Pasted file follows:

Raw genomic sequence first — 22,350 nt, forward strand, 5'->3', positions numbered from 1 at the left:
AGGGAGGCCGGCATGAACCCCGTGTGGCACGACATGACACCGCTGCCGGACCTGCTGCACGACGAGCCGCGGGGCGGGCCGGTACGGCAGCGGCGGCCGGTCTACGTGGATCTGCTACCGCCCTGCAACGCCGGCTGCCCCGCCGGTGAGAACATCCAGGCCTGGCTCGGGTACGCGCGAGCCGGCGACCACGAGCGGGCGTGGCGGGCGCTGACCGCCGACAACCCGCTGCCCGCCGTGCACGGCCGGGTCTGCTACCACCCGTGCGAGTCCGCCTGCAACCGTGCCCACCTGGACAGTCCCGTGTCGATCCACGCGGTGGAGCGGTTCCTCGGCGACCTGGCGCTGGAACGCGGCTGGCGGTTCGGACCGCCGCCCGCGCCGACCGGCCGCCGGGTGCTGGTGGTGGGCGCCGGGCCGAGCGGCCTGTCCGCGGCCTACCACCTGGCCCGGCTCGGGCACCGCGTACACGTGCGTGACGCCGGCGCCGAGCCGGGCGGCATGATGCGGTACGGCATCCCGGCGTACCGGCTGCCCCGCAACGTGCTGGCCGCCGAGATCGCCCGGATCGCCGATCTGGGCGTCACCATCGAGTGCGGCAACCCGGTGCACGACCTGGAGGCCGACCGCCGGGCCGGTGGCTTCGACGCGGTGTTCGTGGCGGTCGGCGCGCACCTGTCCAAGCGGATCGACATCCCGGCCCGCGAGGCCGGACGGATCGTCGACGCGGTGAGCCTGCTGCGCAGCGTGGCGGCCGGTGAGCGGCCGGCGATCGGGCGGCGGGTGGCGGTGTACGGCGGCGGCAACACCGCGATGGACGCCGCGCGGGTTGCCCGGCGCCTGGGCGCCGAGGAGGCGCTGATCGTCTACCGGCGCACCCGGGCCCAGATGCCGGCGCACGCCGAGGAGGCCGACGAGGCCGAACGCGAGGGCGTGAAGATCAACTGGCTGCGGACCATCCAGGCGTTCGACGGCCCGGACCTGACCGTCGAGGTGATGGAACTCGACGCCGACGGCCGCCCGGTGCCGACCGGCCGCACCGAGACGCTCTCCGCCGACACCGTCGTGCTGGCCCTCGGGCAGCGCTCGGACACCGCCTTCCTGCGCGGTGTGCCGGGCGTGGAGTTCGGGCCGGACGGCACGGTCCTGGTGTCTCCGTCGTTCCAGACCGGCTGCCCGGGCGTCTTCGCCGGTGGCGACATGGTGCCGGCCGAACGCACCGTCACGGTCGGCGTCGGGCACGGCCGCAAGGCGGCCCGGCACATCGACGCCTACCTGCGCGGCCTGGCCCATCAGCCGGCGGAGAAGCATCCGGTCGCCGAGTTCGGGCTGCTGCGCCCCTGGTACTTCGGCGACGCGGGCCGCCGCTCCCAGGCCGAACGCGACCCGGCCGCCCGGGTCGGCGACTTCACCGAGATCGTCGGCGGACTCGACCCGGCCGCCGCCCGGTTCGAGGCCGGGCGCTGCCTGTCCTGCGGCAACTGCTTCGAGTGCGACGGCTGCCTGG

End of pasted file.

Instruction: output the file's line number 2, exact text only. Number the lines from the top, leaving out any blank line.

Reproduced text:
AGGGAGGCCGGCATGAACCCCGTGTGGCACGACATGACACCGCTGCCGGACCTGCTGCACGACGAGCCGCGGGGCGGGCCGGTACGGCAGCGGCGGCCGGTCTACGTGGATCTGCTACCGCCCTGCAACGCCGGCTGCCCCGCCGGTGAGAACATCCAGGCCTGGCTCGGGTACGCGCGAGCCGGCGACCACGAGCGGGCGTGGCGGGCGCTGACCGCCGACAACCCGCTGCCCGCCGTGCACGGCCGGGTCTGCTACCACCCGTGCGAGTCCGCCTGCAACCGTGCCCACCTGGACAGTCCCGTGTCGATCCACGCGGTGGAGCGGTTCCTCGGCGACCTGGCGCTGGAACGCGGCTGGCGGTTCGGACCGCCGCCCGCGCCGACCGGCCGCCGGGTGCTGGTGGTGGGCGCCGGGCCGAGCGGCCTGTCCGCGGCCTACCACCTGGCCCGGCTCGGGCACCGCGTACACGTGCGTGACGCCGGCGCCGAGCCGGGCGGCATGATGCGGTACGGCATCCCGGCGTACCGGCTGCCCCGCAACGTGCTGGCCGCCGAGATCGCCCGGATCGCCGATCTGGGCGTCACCATCGAGTGCGGCAACCCGGTGCACGACCTGGAGGCCGACCGCCGGGCCGGTGGCTTCGACGCGGTGTTCGTGGCGGTCGGCGCGCACCTGTCCAAGCGGATCGACATCCCGGCCCGCGAGGCCGGACGGATCGTCGACGCGGTGAGCCTGCTGCGCAGCGTGGCGGCCGGTGAGCGGCCGGCGATCGGGCGGCGGGTGGCGGTGTACGGCGGCGGCAACACCGCGATGGACGCCGCGCGGGTTGCCCGGCGCCTGGGCGCCGAGGAGGCGCTGATCGTCTACCGGCGCACCCGGGCCCAGATGCCGGCGCACGCCGAGGAGGCCGACGAGGCCGAACGCGAGGGCGTGAAGATCAACTGGCTGCGGACCATCCAGGCGTTCGACGGCCCGGACCTGACCGTCGAGGTGATGGAACTCGACGCCGACGGCCGCCCGGTGCCGACCGGCCGCACCGAGACGCTCTCCGCCGACACCGTCGTGCTGGCCCTCGGGCAGCGCTCGGACACCGCCTTCCTGCGCGGTGTGCCGGGCGTGGAGTTCGGGCCGGACGGCACGGTCCTGGTGTCTCCGTCGTTCCAGACCGGCTGCCCGGGCGTCTTCGCCGGTGGCGACATGGTGCCGGCCGAACGCACCGTCACGGTCGGCGTCGGGCACGGCCGCAAGGCGGCCCGGCACATCGACGCCTACCTGCGCGGCCTGGCCCATCAGCCGGCGGAGAAGCATCCGGTCGCCGAGTTCGGGCTGCTGCGCCCCTGGTACTTCGGCGACGCGGGCCGCCGCTCCCAGGCCGAACGCGACCCGGCCGCCCGGGTCGGCGACTTCACCGAGATCGTCGGCGGACTCGACCCGGCCGCCGCCCGGTTCGAGGCCGGGCGCTGCCTGTCCTGCGGCAACTGCTTCGAGTGCGACGGCTGCCTGG